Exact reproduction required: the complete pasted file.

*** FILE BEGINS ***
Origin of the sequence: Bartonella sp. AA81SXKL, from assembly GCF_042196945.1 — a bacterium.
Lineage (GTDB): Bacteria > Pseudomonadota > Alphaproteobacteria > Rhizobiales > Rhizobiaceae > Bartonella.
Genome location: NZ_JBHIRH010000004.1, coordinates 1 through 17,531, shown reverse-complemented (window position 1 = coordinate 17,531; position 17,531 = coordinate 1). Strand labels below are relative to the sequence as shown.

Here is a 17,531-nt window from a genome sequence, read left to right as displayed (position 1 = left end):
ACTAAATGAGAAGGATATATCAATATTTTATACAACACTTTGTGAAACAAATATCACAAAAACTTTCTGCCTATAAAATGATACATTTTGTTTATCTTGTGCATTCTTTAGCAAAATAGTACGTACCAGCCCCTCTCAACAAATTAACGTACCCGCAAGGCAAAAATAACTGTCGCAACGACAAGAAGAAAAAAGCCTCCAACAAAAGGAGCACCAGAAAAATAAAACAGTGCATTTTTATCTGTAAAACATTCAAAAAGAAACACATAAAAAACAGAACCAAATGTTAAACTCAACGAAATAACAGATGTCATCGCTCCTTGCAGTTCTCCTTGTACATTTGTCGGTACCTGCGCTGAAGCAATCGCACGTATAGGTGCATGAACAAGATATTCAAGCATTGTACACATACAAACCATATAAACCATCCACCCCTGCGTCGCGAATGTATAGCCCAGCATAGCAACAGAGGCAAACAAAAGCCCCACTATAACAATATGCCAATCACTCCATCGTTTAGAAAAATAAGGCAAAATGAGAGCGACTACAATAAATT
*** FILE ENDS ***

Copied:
Origin of the sequence: Bartonella sp. AA81SXKL, from assembly GCF_042196945.1 — a bacterium.
Lineage (GTDB): Bacteria > Pseudomonadota > Alphaproteobacteria > Rhizobiales > Rhizobiaceae > Bartonella.
Genome location: NZ_JBHIRH010000004.1, coordinates 1 through 17,531, shown reverse-complemented (window position 1 = coordinate 17,531; position 17,531 = coordinate 1). Strand labels below are relative to the sequence as shown.

Here is a 17,531-nt window from a genome sequence, read left to right as displayed (position 1 = left end):
ACTAAATGAGAAGGATATATCAATATTTTATACAACACTTTGTGAAACAAATATCACAAAAACTTTCTGCCTATAAAATGATACATTTTGTTTATCTTGTGCATTCTTTAGCAAAATAGTACGTACCAGCCCCTCTCAACAAATTAACGTACCCGCAAGGCAAAAATAACTGTCGCAACGACAAGAAGAAAAAAGCCTCCAACAAAAGGAGCACCAGAAAAATAAAACAGTGCATTTTTATCTGTAAAACATTCAAAAAGAAACACATAAAAAACAGAACCAAATGTTAAACTCAACGAAATAACAGATGTCATCGCTCCTTGCAGTTCTCCTTGTACATTTGTCGGTACCTGCGCTGAAGCAATCGCACGTATAGGTGCATGAACAAGATATTCAAGCATTGTACACATACAAACCATATAAACCATCCACCCCTGCGTCGCGAATGTATAGCCCAGCATAGCAACAGAGGCAAACAAAAGCCCCACTATAACAATATGCCAATCACTCCATCGTTTAGAAAAATAAGGCAAAATGAGAGCGACTACAATAAATT